‘Harmony Prenatal Test’, ‘MaterniT21 PLUS’, and the ‘Non-invasive verifi prenatal test’: What are these new prenatal tests and where can you get tested?


These three tests (‘Harmony Prenatal Test’, ‘MaterniT21 PLUS’, and ‘Non-invasive verifi prenatal test’) are examples of different brands of Non-Invasive Prenatal Testing (NIPT). NIPT uses new technology to detect fetal aneuploidy during pregnancy.  Genetic material (DNA) in human cells is packaged into 46 chromosomes.  Aneuploidy is defined as an extra or missing chromosome.  Changes in the number of chromosomes can influence human health. The most common form of aneuploidy is called Down syndrome or ‘trisomy 21’ (trisomy 21 means that there are three copies of chromosome 21 rather than two copies). NIPT currently provides accurate information for Down syndrome as well as other less common trisomies, Trisomy 18 and Trisomy 13 (and possibly other trisomies depending on the specific test). In the future, NIPT has the potential to test for other kinds of aneuploidies and conditions caused by changes in single genes.

How does NIPT look for aneuploidy?

As a baby develops in the womb, DNA from the baby circulates in the mother’s blood.  NIPT involves testing the mother’s blood (drawn from a vein in the arm, for example).  The blood is sent to a laboratory to analyze the fetal DNA in the mother’s blood to determine whether or not the baby is aneuploid.  It takes about a week for the laboratory to analyze the blood.  In rare cases, there is not enough fetal DNA in the mother’s blood to obtain conclusive results, so the test may be re-done.

How is NIPT different from other prenatal screening tests?

NIPT can be distinguished from other kinds of prenatal screening tests (e.g. maternal serum screening, fetal ultrasound) for three reasons. First, NIPT has a higher detection rate, which means that NIPT detects a larger number of affected pregnancies than other tests.  Second, NIPT results are usually available earlier in the pregnancy than other kinds of prenatal screening.  For example, detailed fetal ultrasounds are performed usually after 18 weeks of gestation while NIPT can be performed after 10 weeks of gestation. Third, NIPT does not provide information about open neural tube defects (e.g. spina bifida) while maternal serum screening and fetal ultrasound can provide information about these kinds of conditions.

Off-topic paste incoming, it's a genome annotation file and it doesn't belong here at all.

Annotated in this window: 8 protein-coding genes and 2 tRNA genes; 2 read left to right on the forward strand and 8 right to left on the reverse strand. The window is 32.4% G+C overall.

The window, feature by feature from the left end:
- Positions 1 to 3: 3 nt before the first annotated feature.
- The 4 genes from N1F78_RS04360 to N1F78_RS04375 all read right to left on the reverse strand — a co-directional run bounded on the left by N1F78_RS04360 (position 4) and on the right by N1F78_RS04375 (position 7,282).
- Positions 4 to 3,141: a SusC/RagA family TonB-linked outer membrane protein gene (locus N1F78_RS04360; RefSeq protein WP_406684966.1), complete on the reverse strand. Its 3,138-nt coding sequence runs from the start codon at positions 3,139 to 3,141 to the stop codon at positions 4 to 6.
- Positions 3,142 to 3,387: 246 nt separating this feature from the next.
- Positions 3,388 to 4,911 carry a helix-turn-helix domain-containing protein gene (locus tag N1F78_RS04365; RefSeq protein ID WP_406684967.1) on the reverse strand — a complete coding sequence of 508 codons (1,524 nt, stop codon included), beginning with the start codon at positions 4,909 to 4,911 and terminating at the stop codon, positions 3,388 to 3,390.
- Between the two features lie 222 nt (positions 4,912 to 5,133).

What are the next steps after a positive test result?

While NIPT has a very high detection rate (~99%), it is not currently considered a diagnostic test because there is a small chance of a false-positive result. The false positive rate is approximately 0.2% which means that 1 in 500 unaffected pregnancies will test ‘positive’ or ‘consistent’ with aneuploidy. Therefore, it is recommended that further testing is pursued to confirm positive test results. Further testing may involve invasive procedures, called chorionic villus sampling (CVS) or amniocentesis. The risks associated with these invasive procedures include the risk of miscarriage (0.5-1%) and other adverse pregnancy complications. Fetal ultrasound may also provide more information for pregnancies that test positive on NIPT.

Where can I get NIPT?

In Canada, NIPT is not yet widely available. Paying privately for this testing may be an option.  In the United States, NIPT is available but insurance coverage is variable.

If you have any questions about NIPT, contact your local medical genetics clinic.
In Canada: http://cagc-accg.ca/component/option,com_sobi2/Itemid,30/
In the United States: http://www.nsgc.org/FindaGC/tabid/64/Default.aspx

For those of you outside of North America, contact your local medical genetics clinic or health care provider for assistance.

Zoe Lohn
Genetic Counsellor

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This entry was posted in genetic counseling, Genetics, Women's Health and tagged , , , . Bookmark the permalink.

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